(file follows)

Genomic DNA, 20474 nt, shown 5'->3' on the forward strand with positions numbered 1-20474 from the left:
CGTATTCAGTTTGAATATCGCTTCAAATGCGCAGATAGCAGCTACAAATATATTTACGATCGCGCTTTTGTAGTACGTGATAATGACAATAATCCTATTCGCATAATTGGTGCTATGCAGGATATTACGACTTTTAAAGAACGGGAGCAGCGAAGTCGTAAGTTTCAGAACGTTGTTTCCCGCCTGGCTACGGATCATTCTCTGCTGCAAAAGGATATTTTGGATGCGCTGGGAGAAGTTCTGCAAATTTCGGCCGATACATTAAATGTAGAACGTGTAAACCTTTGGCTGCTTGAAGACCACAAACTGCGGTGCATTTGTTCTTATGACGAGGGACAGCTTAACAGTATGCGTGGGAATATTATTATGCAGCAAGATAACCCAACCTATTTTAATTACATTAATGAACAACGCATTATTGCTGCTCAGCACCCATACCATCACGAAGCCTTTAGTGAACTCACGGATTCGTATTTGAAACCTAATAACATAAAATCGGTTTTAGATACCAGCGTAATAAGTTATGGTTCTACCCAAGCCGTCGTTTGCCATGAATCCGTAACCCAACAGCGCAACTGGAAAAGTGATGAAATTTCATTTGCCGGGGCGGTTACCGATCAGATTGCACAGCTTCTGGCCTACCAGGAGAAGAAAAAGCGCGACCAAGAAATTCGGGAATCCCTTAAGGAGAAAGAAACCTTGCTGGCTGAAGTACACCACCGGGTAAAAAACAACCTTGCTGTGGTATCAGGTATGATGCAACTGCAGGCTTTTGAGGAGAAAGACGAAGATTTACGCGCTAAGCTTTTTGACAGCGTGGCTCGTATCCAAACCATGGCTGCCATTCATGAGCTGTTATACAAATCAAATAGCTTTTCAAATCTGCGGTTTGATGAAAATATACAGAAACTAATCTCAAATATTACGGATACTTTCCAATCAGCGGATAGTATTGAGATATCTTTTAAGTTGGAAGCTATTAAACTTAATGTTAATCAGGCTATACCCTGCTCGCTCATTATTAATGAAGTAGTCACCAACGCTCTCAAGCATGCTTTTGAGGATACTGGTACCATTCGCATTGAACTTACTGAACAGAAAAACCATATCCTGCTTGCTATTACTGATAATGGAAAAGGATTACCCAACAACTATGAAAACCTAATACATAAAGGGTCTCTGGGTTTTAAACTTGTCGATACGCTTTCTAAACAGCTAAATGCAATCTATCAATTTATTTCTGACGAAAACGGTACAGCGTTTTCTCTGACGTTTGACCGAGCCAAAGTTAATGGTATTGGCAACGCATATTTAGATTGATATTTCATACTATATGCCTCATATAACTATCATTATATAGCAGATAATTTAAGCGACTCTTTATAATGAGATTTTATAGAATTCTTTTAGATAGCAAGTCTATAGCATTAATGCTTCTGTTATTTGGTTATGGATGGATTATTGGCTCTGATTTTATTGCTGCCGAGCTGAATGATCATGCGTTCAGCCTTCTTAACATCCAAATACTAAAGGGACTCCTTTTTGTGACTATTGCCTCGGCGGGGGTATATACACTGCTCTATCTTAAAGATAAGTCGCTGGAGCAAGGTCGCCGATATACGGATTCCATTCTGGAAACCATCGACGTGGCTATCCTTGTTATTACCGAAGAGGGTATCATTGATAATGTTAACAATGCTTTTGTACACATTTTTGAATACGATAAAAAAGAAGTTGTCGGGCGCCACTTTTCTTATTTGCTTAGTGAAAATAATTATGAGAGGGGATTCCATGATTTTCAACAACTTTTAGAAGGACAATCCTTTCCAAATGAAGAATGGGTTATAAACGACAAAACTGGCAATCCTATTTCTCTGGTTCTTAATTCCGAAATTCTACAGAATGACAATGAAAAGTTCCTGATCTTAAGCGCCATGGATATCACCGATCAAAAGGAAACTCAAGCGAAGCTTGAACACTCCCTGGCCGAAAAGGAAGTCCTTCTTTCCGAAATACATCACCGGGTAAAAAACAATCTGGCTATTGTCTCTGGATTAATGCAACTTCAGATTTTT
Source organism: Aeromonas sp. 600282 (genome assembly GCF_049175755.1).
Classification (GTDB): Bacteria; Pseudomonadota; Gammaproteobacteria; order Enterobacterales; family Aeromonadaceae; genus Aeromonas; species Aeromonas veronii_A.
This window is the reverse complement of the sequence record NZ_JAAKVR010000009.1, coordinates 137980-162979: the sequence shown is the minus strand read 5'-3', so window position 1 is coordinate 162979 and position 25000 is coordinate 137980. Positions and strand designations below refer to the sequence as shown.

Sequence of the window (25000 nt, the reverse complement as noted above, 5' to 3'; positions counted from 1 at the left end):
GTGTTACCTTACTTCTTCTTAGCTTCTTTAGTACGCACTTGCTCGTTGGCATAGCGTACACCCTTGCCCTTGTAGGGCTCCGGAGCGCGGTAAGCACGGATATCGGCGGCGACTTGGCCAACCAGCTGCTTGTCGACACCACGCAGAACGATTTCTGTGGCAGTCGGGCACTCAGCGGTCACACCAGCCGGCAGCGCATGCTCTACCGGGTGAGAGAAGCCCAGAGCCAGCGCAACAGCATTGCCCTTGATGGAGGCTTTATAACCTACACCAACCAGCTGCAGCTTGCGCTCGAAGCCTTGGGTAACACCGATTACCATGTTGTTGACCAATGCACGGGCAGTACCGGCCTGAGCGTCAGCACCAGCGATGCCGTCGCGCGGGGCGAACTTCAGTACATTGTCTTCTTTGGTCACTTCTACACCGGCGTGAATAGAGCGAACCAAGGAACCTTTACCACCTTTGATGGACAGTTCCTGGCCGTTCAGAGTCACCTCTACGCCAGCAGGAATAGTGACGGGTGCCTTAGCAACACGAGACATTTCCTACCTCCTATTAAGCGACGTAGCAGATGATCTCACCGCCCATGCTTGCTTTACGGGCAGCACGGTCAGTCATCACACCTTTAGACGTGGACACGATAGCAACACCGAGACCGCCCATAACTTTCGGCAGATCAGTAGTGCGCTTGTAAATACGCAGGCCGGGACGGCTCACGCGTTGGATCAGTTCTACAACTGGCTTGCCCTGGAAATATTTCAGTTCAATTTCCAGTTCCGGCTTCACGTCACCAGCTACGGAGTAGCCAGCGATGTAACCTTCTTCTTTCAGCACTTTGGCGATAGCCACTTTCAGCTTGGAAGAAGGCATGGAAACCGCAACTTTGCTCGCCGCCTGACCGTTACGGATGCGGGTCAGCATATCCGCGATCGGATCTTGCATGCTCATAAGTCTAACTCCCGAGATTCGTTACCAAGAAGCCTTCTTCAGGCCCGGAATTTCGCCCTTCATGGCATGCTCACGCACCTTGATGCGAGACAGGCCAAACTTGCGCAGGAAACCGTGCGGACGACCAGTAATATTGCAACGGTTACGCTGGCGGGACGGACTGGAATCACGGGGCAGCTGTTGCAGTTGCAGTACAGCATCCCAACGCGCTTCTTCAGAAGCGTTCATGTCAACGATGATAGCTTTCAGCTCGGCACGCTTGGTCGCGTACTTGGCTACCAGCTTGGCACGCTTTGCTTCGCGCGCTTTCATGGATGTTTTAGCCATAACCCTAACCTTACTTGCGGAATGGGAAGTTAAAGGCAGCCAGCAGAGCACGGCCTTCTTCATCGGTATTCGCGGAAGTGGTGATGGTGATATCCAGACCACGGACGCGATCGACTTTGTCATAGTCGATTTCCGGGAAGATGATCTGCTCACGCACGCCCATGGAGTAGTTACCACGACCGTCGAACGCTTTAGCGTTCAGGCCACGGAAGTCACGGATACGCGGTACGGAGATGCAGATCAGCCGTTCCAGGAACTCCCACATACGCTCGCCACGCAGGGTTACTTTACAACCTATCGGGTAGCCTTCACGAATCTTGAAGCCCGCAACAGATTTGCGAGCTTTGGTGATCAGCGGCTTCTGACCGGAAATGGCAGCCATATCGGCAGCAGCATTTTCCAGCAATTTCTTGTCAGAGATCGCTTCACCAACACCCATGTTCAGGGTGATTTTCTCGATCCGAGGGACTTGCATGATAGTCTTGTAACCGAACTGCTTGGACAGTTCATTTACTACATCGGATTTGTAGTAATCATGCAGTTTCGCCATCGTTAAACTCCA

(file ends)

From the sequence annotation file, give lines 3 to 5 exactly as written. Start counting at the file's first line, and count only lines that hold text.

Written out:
Source organism: Aeromonas sp. 600282 (genome assembly GCF_049175755.1).
Classification (GTDB): Bacteria; Pseudomonadota; Gammaproteobacteria; order Enterobacterales; family Aeromonadaceae; genus Aeromonas; species Aeromonas veronii_A.
This window is the reverse complement of the sequence record NZ_JAAKVR010000009.1, coordinates 137980-162979: the sequence shown is the minus strand read 5'-3', so window position 1 is coordinate 162979 and position 25000 is coordinate 137980. Positions and strand designations below refer to the sequence as shown.